Friday, October 13th, S.A. again traveled to Unity to be by his brother’s side. [14] The next day word was received in Appleton that Alfred “was sinking.” “The physicians have decided that an operation must be performed to remove a sliver of bone which they think is resting on the brain.” [15] Alfred was now totally paralyzed on the left side. I am sure that Jacob caught the next train to Unity to join S.A. at Alfred’s side, and to be a support to their sister-in-law, Amanda. I have been unable to find news of the operation taking place, so I am doubtful that they went forward with the plan to operate. 

Two months after the accident on November 30th, The Marshfield Times reported that he is finally regaining some of his eyesight, and is feeling much better. [16] Alfred was definitely feeling better, as, accompanied by his son Herbert, he “visited friends in Marshfield on December 15th, and plans were being made that he, accompanied by Herbert, would go south for the “months of January and February.” [17]

Christmas night Alfred, accompanied by Herbert, left for Hot Springs, Arkansas, “where he hopes to regain his sight and also his mental equilibrium.” He was still having “occasional flighty spells, and his sight is totally lacking.” [18]

The Appleton Weekly Post reported the first news of the fact that Alfred sued the railroad (I am hoping to scope out details). The paper reported that “about December 11th” [19] he had “made a settlement with the railroad company on terms perfectly satisfactory to his family and friends, but in deference to the wishes of all concerned, the amount is not made public.” [20]

Alfred and Herbert returned to Wisconsin earlier than originally reported, as the news was published that they had made a stop in Appleton the last week of January to visit with his brother, Jacob, and his family. The time away did much to improve his health, but he had not yet “recovered his sight.” [21]

The last news we have of Alfred’s condition was published in the Marshfield Times on April 20, 1894. The article reports the news that Alfred’s character and honesty had come into question, as it states “After his return [from his trip to Hot Springs] it was rumored that Mr. Cook had regained his eyesight suddenly and was nearly as well as ever, casting reflections on him that he had been playing possum with the railway company, that as soon as he received the money his eyesight returned very rapidly.” The article starts with a quick recap of the events. “It will be remembered that Mr. Cook from the effects of the injury was totally blind in both eyes, with a loss of sensation in the whole right half of the body and an impairment of motion in the same. After several weeks his physicians discovered he could detect a little light in the right half of both eyes, but the other half of both eyes were totally blind.” It continues “Now the facts are that to-day the one-half of each eye that he detected light soon after the injury, has so far improved that he is able to see to go around but the other half of each eye is totally blind the same as after the injury and it is believed will remain so the remainder of his life.” The railroad company was “very thankful that he can see sufficiently so he is able to go around without a guide and they believe there is no man that would be willing to be placed in Mr. Cook’s condition for the amount of money received.” [22]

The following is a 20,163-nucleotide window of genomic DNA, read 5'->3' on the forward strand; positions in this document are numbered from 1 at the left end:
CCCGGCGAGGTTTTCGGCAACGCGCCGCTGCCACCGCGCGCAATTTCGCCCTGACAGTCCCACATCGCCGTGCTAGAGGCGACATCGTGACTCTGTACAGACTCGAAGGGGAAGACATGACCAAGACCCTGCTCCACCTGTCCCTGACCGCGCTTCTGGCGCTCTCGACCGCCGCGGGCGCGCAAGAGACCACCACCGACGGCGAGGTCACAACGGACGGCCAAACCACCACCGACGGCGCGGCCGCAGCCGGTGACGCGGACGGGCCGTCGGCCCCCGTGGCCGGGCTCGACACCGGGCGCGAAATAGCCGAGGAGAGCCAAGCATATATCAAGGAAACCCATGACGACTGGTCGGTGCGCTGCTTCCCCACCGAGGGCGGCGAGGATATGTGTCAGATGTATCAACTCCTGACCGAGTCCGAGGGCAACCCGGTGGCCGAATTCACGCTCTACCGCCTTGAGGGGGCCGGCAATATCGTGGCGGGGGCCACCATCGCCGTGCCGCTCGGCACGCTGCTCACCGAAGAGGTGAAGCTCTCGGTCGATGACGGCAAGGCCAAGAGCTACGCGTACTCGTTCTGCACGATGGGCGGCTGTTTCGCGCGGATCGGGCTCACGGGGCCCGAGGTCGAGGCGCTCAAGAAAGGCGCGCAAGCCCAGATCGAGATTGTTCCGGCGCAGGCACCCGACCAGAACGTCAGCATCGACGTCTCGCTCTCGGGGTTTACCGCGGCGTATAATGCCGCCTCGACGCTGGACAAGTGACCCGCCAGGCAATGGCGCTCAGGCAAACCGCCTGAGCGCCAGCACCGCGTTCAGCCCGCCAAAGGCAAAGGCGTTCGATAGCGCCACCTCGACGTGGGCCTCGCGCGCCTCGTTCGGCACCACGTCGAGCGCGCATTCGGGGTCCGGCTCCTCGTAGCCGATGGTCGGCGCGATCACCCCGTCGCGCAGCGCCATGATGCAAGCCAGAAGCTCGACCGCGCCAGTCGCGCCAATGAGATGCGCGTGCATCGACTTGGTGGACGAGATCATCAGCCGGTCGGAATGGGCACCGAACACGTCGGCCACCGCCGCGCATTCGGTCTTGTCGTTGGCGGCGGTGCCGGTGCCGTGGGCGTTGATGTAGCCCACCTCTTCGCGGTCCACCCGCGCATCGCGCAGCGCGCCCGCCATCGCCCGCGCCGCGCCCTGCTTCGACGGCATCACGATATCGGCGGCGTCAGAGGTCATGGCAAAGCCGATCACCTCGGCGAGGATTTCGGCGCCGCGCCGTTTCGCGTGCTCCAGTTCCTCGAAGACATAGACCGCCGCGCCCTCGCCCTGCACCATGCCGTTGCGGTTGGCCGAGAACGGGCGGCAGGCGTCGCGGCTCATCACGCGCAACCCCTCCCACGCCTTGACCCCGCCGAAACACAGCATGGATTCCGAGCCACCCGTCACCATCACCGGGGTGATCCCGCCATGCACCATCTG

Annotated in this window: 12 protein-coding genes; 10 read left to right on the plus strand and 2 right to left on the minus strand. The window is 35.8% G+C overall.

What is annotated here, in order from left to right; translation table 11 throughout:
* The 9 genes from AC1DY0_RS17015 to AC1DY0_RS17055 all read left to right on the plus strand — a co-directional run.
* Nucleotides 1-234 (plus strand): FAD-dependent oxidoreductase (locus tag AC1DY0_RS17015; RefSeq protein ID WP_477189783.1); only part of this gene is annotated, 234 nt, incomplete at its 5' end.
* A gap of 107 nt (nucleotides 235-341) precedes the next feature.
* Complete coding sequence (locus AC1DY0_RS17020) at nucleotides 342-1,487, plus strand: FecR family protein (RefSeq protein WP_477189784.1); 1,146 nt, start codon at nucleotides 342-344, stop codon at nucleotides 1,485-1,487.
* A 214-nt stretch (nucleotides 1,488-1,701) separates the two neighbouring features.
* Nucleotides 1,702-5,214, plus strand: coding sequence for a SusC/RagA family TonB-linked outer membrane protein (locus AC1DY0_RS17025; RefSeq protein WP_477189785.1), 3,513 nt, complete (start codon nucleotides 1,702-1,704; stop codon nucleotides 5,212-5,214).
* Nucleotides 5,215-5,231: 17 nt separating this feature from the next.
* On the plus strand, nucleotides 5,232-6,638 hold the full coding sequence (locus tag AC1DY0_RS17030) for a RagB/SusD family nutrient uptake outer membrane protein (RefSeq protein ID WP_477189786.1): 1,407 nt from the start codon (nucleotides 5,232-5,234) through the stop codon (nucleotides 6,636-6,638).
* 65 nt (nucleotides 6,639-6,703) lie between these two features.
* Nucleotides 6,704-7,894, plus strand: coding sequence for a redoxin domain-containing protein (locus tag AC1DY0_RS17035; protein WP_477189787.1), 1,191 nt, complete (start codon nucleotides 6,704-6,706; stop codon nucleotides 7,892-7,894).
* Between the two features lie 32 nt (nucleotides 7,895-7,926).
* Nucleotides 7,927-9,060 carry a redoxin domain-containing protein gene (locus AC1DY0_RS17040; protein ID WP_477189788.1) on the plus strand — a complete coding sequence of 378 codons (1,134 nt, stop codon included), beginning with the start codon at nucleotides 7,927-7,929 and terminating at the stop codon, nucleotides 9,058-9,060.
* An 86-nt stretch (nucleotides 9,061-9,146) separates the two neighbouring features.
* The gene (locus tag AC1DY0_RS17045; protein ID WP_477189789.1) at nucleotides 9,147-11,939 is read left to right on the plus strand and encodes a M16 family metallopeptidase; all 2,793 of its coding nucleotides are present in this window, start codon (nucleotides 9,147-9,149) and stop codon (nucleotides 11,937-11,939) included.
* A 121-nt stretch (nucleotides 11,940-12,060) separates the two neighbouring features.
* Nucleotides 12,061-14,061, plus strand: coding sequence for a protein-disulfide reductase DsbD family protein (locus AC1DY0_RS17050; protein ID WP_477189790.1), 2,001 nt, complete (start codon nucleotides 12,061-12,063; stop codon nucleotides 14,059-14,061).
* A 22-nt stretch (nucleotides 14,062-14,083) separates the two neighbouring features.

While this story is remarkable just as it is told, what has struck me is that this story was not passed down from generation to generation. Scanning a newspaper website in November 2006 I came across an article titled “Railway Wreck Near Marshfield” that contained the search term “Alfred Cook, of Unity,” [23] I questioned whether or not this was “my” Alfred Cook, of Unity, as I had not heard of the accident, or that he was partially blind. It took finding the papers that also included the names of his brothers, that I knew that is was “my” ancestor. 


Alfred was still very ill one week later when on October 4th he celebrated his 44th birthday. He was still a young man, a man who had a very young family at home, as he had recently become a father for the tenth. His wife, Amanda Melinda Blood Cook, age 40, had given birth to Raymond Donald on May 1st. At the time of the accident, this little boy was almost 5 months old. The rest of the children ranged in age from 19 to 2 years old. 

Their eldest child, Herbert Alfred, was 19 years old. George Sewell had turned 17 just 11 days before the accident, and my great-grandfather, Lewis Herman was 16. The rest of the children were: Henrietta – 15, Mabel – 12, Emelyn was seven, as she had celebrated her birthday on September 3rd, Walter – 4, Edith – 3, and Ella, who turned 2 years old two days after the accident on September 28th. While only a handful of these people lived into my lifetime, seven of them saw my father grow into adulthood. The longest living was Raymond, whose son Rod was instrumental in keeping the Cook traditions and stories alive. Except for this one. 

Alfred died on January 30, 1921, he was 70 years old. After the accident, he continued to live a full and active life. 

How this story was lost, we may never know. 


  1. Railroad Commission Of Wisconsin, and Graham L Rice. Official railroad map of Wisconsin. [Madison, Wis.: Railroad Commissioner, 1900] Map. Retrieved from the Library of Congress, www.loc.gov/item/2006629781/; accessed 17 Jul 2020.